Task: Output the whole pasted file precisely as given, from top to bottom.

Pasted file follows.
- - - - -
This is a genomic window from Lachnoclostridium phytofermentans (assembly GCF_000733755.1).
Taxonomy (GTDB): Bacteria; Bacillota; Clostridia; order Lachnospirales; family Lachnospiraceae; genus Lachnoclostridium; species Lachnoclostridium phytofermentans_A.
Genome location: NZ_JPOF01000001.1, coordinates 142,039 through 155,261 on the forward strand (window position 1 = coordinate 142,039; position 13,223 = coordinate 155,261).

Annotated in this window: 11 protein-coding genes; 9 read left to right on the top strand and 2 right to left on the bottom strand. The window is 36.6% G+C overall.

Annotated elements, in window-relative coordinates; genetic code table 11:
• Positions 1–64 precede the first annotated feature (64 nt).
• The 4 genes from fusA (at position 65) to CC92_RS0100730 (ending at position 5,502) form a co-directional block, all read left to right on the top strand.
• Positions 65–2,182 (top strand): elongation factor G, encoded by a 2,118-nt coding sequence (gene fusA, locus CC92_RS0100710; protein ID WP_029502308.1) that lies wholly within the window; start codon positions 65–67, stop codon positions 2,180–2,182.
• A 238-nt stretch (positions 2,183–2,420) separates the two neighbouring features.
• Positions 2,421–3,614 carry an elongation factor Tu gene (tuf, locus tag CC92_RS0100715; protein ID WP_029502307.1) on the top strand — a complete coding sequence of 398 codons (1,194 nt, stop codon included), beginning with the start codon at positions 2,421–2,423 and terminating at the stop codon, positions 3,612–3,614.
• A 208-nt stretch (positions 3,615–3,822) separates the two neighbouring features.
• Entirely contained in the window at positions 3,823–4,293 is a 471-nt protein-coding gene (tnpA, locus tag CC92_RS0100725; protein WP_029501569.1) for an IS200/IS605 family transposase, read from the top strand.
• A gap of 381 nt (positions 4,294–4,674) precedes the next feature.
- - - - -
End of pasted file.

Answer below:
This is a genomic window from Lachnoclostridium phytofermentans (assembly GCF_000733755.1).
Taxonomy (GTDB): Bacteria; Bacillota; Clostridia; order Lachnospirales; family Lachnospiraceae; genus Lachnoclostridium; species Lachnoclostridium phytofermentans_A.
Genome location: NZ_JPOF01000001.1, coordinates 142,039 through 155,261 on the forward strand (window position 1 = coordinate 142,039; position 13,223 = coordinate 155,261).

Annotated in this window: 11 protein-coding genes; 9 read left to right on the top strand and 2 right to left on the bottom strand. The window is 36.6% G+C overall.

Annotated elements, in window-relative coordinates; genetic code table 11:
• Positions 1–64 precede the first annotated feature (64 nt).
• The 4 genes from fusA (at position 65) to CC92_RS0100730 (ending at position 5,502) form a co-directional block, all read left to right on the top strand.
• Positions 65–2,182 (top strand): elongation factor G, encoded by a 2,118-nt coding sequence (gene fusA, locus CC92_RS0100710; protein ID WP_029502308.1) that lies wholly within the window; start codon positions 65–67, stop codon positions 2,180–2,182.
• A 238-nt stretch (positions 2,183–2,420) separates the two neighbouring features.
• Positions 2,421–3,614 carry an elongation factor Tu gene (tuf, locus tag CC92_RS0100715; protein ID WP_029502307.1) on the top strand — a complete coding sequence of 398 codons (1,194 nt, stop codon included), beginning with the start codon at positions 2,421–2,423 and terminating at the stop codon, positions 3,612–3,614.
• A 208-nt stretch (positions 3,615–3,822) separates the two neighbouring features.
• Entirely contained in the window at positions 3,823–4,293 is a 471-nt protein-coding gene (tnpA, locus tag CC92_RS0100725; protein WP_029501569.1) for an IS200/IS605 family transposase, read from the top strand.
• A gap of 381 nt (positions 4,294–4,674) precedes the next feature.